On-line Apprenticeships

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daniel.wurm
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On-line Apprenticeships

Post by daniel.wurm » Thu Sep 05, 2013 11:24 am

The National Institute of Painting and Decorating will soon be introducing on-line apprenticeships, using cutting edge e-learning technology.

Imagine getting lessons from Australia's best painting trainers, right in the comfort of your own home, or on your iPad!

No more boring books or teachers to hold you back! Animation, 3-D modeling and videos bring your lessons to life, helping apprentices grasp the principles of how painting works.

Study when you want, where you want.

We want to know what you think about this fantastic concept.

daniel.wurm
Site Admin
Posts: 44
Joined: Tue Feb 07, 2012 12:03 am

Re: On-line Apprenticeships

Post by daniel.wurm » Thu Feb 20, 2014 5:13 am

Apprenticeships in Victoria are now available on-line
http://painters.swtafe.vic.edu.au/

daniel.wurm
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Posts: 44
Joined: Tue Feb 07, 2012 12:03 am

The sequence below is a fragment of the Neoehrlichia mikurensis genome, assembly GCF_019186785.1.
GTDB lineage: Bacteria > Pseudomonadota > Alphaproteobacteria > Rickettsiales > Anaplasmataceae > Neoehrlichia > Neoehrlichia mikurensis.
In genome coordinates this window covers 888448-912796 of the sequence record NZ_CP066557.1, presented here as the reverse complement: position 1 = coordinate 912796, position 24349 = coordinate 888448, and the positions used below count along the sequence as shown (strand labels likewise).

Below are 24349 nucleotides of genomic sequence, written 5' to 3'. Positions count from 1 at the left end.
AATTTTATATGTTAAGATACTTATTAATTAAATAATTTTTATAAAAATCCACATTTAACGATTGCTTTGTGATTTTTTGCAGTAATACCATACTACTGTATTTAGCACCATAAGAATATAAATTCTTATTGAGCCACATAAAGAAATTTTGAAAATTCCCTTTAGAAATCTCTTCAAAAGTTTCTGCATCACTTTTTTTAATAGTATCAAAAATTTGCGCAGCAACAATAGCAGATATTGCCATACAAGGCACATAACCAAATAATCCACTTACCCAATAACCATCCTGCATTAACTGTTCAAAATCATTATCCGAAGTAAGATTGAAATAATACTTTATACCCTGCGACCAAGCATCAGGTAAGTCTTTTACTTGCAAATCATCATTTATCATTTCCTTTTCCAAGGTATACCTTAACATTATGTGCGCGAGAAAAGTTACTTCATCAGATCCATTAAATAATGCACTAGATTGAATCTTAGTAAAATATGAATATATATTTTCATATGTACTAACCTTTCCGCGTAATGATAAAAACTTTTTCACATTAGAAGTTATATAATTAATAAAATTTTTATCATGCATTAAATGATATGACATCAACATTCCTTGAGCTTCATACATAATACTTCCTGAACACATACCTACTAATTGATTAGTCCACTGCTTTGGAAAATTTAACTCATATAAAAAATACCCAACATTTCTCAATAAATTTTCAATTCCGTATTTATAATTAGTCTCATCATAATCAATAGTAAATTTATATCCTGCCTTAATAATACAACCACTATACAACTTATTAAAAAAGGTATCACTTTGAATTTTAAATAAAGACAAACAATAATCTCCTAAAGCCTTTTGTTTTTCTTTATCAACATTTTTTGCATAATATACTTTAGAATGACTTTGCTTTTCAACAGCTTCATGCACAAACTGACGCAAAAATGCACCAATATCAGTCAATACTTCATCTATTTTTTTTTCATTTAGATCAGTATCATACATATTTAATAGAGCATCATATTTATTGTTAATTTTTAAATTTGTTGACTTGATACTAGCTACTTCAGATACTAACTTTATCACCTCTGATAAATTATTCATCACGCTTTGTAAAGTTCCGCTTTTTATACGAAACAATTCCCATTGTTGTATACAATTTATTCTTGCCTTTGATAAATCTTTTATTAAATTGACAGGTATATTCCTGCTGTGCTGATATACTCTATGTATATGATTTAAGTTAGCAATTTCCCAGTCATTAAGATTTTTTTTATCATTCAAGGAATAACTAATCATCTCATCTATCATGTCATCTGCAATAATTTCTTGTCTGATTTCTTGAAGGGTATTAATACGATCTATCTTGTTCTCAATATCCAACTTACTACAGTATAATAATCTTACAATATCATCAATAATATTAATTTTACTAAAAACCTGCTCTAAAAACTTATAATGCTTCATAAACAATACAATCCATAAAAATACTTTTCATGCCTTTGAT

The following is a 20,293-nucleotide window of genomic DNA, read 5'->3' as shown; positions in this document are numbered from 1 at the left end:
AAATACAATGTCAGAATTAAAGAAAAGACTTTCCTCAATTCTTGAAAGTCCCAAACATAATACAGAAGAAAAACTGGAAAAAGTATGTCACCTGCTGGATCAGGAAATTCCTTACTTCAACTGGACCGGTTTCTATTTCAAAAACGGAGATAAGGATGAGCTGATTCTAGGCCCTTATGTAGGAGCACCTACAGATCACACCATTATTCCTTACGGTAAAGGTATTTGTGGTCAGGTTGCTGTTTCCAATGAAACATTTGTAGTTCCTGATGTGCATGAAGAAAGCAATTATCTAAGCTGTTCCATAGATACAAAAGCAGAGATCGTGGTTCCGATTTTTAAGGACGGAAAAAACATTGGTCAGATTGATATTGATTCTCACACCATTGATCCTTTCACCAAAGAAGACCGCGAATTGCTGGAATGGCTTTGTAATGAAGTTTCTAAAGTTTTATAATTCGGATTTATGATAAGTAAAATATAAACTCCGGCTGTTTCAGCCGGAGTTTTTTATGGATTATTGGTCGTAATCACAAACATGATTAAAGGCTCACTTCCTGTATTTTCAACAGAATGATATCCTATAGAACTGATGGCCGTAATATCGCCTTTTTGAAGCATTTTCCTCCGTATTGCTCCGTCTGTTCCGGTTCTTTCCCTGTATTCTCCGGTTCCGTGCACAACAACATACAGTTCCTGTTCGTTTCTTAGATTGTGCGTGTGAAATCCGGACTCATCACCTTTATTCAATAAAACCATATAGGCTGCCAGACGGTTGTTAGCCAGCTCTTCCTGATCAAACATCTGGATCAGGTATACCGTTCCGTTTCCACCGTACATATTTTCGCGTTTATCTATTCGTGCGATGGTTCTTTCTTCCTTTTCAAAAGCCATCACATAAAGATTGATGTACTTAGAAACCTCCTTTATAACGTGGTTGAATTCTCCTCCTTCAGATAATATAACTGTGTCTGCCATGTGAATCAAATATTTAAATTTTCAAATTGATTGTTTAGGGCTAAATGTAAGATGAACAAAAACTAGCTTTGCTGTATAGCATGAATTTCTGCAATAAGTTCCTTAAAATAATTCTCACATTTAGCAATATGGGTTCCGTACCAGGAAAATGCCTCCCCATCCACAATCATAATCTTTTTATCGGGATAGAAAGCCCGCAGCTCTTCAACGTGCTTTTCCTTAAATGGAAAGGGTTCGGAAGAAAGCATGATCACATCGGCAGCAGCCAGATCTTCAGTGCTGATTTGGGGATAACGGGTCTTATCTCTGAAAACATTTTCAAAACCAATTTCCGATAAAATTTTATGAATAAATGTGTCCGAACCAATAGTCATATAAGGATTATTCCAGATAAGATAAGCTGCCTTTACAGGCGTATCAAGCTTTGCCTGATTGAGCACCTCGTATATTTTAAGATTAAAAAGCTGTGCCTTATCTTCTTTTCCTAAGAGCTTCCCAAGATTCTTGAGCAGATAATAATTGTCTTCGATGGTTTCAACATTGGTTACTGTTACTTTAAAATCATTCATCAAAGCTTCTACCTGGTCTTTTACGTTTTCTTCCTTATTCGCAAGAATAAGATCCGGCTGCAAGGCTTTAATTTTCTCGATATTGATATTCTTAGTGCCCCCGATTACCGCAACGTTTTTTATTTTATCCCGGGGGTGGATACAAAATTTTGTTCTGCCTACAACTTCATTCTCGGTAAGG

Re: On-line Apprenticeship Training

Post by daniel.wurm » Tue Feb 02, 2016 2:08 am

How On-line Training Has Become the Gold Standard for Apprentices

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The National Institute of Painting and Decorating is the peak professional body for the painting industry. Its board of directors are some of Australia's leading award-winning professionals, with proven track records as both fully qualified painters, and trainers.

As professional qualified trainers we have been concerned with the quality of training being conducted by industry associations, private colleges and TAFEs. Due to recent cuts to funding, some colleges, including TAFE, have been unable to provide the type of quality training needed by the industry. Most of the training resources used by many colleges is out of date, and there has been no industry standard for the learning resources used by colleges.

The government has also been concerned that the training conducted by TAFE and private colleges has not been meeting the needs of industry, and that is why the Australian employers and industry will be placed at the heart of a new approach to the development of vocational education and training products announced by the Federal Government.